Saturday, March 19, 2016

Steel Panther - Rock-parody In Blue

Four enthusiastic fans of the 1980's Glam Metal scene begin to pretend to be a fictional band from that era. They extend their fantasy into press conferences and interviews by making shit up about their real lives. They release professional-grade albums of songs with ridiculous lyrics about sex, and 1980's views of masculinity. Numerous musicians (singers, drummers, guitarists, keyboard players, bass players, as well as actors and sports figures), both from that era and from today, often join them onstage to sing/play each guest's signature song, or other popular songs from the 1980's.

They are Steel Panther.

1965, May 15: Ralph Saenz ("Michael Starr") is born.

1970, November 24: Russ Parrish ("Satchel") is born.

1988: Saenz earns a PhD in English Literature from Berkeley University, and becomes an Assistant Professor of English Literature and Cultural Studies at Texas A&M.

The 1990's: Parrish is a student, and later an instructor, at The Guitar Institute of Technology, in California.

1994, May: After being several L.A. bands (including Long Gone in 1991), Saenz begins a 12-year stint as David Lee Ralph, vocalist in the Van Halen tribute band "Atomic Punks".

1997: Saenz and Parrish start a band initially called Metal Shop, soon changing it to Metal Skool. Playing their favorite songs from the 1980's, they felt they were "re-educating" concertgoers.

1999: David Lee Roth (formerly of Van Halen) acquires Atomic Punks guitarist Bart Walsh.

2002: David Lee Roth acquires Atomic Punks guitarist Brian Young. Saenz asks Parrish to replace Young in Atomic Punks, and he accepts.

2003, January 31: Michael Anthony (formerly of Van Halen) performs an entire show with the Atomic Punks at the House of Blues in Anaheim.

2003: Saenz and Parrish moonlight in Danger Kitty to appear in both a "Discover Card" TV commercial, and on the related single: "Love Rocket". The bass player in that band, Travis Haley ("Lexxi Foxx", born July 14), soon leaves to join Metal Skool.

2003: Metal Skool drummer Ray Luzier is too busy touring with David Lee Roth, so he is replaced by Darren Leader. ("Stix Zadinia", get it? Born 12/25/69.) The album "Hole Patrol" is released.

2006: Saenz and Parrish leave Atomic Punks to focus on Metal Skool.

2008, December: Metal Skool "gets a record deal", and they change their name to Steel Panther. Three studio albums follow: Feel The Steel (2009), Balls Out (2011), and All You Can Eat (2014). They also release two live albums: British Invasion (2010) and Live From Lexxi's Mom's Garage (2015).

Steel Panther are now successfully doing what only Spinal Tap has done before them. As introduced in the 1984 American film "This Is Spinal Tap", Spinal Tap parodied British Heavy Metal musicians of the late 1970's and early 1980's, going so far as to even invent a backstory of professional activity during the 1960's. Once the movie became popular, Tap chose to continue their parody in interviews and onstage, but seldom more than a few times every decade.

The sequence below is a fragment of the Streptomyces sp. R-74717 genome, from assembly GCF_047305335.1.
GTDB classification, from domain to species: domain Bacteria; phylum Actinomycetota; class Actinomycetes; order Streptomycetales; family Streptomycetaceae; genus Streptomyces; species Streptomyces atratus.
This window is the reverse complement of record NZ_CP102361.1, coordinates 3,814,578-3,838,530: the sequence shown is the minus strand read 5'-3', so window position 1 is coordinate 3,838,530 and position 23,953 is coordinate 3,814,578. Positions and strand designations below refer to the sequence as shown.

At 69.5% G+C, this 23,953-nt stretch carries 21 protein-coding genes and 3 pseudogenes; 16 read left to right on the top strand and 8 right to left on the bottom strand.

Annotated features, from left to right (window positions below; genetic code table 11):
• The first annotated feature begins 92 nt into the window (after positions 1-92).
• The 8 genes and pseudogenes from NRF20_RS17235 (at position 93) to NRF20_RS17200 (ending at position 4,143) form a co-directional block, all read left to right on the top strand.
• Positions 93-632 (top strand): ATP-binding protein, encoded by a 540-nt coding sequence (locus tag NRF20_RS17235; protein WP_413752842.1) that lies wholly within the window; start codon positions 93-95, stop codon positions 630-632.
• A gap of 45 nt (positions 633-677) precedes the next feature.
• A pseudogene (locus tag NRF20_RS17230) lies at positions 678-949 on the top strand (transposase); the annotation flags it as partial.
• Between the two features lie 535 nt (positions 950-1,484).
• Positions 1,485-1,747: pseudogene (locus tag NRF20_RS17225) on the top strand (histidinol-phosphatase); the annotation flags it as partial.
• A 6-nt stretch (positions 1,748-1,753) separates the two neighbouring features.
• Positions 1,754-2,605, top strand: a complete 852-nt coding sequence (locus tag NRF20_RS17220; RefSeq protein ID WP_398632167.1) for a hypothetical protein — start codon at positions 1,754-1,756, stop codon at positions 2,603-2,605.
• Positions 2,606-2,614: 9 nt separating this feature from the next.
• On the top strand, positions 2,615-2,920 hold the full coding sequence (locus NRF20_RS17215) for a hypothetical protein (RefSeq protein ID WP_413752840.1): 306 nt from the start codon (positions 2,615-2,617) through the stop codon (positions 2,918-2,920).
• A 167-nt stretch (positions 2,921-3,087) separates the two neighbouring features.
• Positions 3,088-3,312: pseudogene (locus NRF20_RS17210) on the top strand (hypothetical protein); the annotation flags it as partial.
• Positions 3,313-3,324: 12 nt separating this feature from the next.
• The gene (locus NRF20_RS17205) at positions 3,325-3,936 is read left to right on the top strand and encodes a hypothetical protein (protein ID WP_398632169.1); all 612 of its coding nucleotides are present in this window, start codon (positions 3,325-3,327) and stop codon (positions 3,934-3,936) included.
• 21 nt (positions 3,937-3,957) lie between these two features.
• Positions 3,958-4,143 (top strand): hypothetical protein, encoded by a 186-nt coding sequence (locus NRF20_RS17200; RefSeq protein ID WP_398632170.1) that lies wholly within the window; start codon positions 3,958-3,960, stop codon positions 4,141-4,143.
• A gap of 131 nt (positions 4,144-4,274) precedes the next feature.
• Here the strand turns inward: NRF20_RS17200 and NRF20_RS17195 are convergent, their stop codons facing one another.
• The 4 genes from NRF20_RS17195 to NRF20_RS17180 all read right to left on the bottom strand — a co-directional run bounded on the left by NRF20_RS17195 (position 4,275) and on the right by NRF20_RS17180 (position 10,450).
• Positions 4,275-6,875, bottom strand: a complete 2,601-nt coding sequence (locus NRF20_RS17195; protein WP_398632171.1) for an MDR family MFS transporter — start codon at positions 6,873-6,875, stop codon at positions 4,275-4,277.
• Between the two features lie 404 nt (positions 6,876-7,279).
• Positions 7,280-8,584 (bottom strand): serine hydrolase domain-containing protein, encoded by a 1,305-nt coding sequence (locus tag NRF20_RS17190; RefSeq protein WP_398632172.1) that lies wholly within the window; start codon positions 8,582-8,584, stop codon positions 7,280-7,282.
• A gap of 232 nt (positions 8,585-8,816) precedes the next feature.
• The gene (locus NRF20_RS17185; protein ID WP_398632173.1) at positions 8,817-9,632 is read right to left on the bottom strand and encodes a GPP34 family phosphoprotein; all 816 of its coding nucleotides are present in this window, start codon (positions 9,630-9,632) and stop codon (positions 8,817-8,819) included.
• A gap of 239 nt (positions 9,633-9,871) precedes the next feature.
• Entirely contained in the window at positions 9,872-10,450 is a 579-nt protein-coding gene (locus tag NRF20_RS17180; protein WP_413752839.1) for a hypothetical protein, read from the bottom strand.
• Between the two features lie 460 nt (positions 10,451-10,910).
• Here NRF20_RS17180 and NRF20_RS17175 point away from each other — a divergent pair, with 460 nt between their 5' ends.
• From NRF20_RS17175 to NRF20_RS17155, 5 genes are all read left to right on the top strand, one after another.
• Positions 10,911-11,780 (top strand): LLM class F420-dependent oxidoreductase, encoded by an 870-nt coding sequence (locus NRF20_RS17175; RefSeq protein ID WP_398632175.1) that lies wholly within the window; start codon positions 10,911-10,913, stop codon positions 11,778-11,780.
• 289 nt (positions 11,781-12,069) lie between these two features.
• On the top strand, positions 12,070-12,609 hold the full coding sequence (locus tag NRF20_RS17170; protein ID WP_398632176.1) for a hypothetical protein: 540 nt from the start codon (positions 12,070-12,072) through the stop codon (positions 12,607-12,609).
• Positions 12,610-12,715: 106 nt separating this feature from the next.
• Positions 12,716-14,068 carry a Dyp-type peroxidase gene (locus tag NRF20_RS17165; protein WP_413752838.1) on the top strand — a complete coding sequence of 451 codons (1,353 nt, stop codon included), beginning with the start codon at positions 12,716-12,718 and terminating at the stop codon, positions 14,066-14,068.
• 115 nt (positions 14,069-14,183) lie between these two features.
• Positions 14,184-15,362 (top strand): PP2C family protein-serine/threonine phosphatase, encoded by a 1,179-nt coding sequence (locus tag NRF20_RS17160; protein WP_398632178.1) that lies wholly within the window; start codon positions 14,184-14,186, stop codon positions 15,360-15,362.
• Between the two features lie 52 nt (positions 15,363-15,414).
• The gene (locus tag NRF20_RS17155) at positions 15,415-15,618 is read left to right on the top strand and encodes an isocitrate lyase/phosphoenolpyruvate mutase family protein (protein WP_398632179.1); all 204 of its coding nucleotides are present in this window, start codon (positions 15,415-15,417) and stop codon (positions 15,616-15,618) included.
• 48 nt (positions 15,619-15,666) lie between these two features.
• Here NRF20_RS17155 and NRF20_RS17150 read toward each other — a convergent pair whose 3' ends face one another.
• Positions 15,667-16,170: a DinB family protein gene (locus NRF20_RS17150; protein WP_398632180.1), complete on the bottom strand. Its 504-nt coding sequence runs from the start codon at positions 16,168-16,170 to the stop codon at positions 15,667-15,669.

The Spinal Tap "act" contrasted their onstage act as being-in-control-of-the-show with their offstage act of confronting situations that were largely out of their control. It also contrasted their celebrity with their below-average intelligence. Outside of the parody, Tap consisted of brainy, cultured professional actors, ones experienced in the art of Improvisational Theatre. They also happened to be able to play instruments and write songs.

Like Spinal Tap, Steel Panther intended to parody an entire genre of music: the Los-Angeles-based Glam Metal of the 1980's that came after Spinal Tap. Similarly, they invented a decades-old backstory of professional success. In contrast to Tap, however, Panther contained professional musicians adept at playing instruments and writing songs. They also happened to be able to act improv-style, depending not on experience with Improvisational Theatre, but upon their above-average brains/charisma.

Steel Panther embodies numerous stereotypes from the culture of the bands of the 1980's Glam Metal scene, though some of this culture extends to bands from the 1960's up to the present. They express these stereotypes by using their invented backstory, and by using "spoken performances": press conferences, interviews, and onstage banter between songs. Their invented backstory implies that they were in the music business in the 1980's. Therefore, they have physically endured many stage performances and lots of touring, both decades ago and in this decade. That lie leads to various age-related subjects they mention on-and-off stage. A few of those include: facelifts (which Saenz actually has), high cholesterol, hip replacements, heart attacks, needing daily medication, and having dealt with fame in the 1980's as performers and musicians.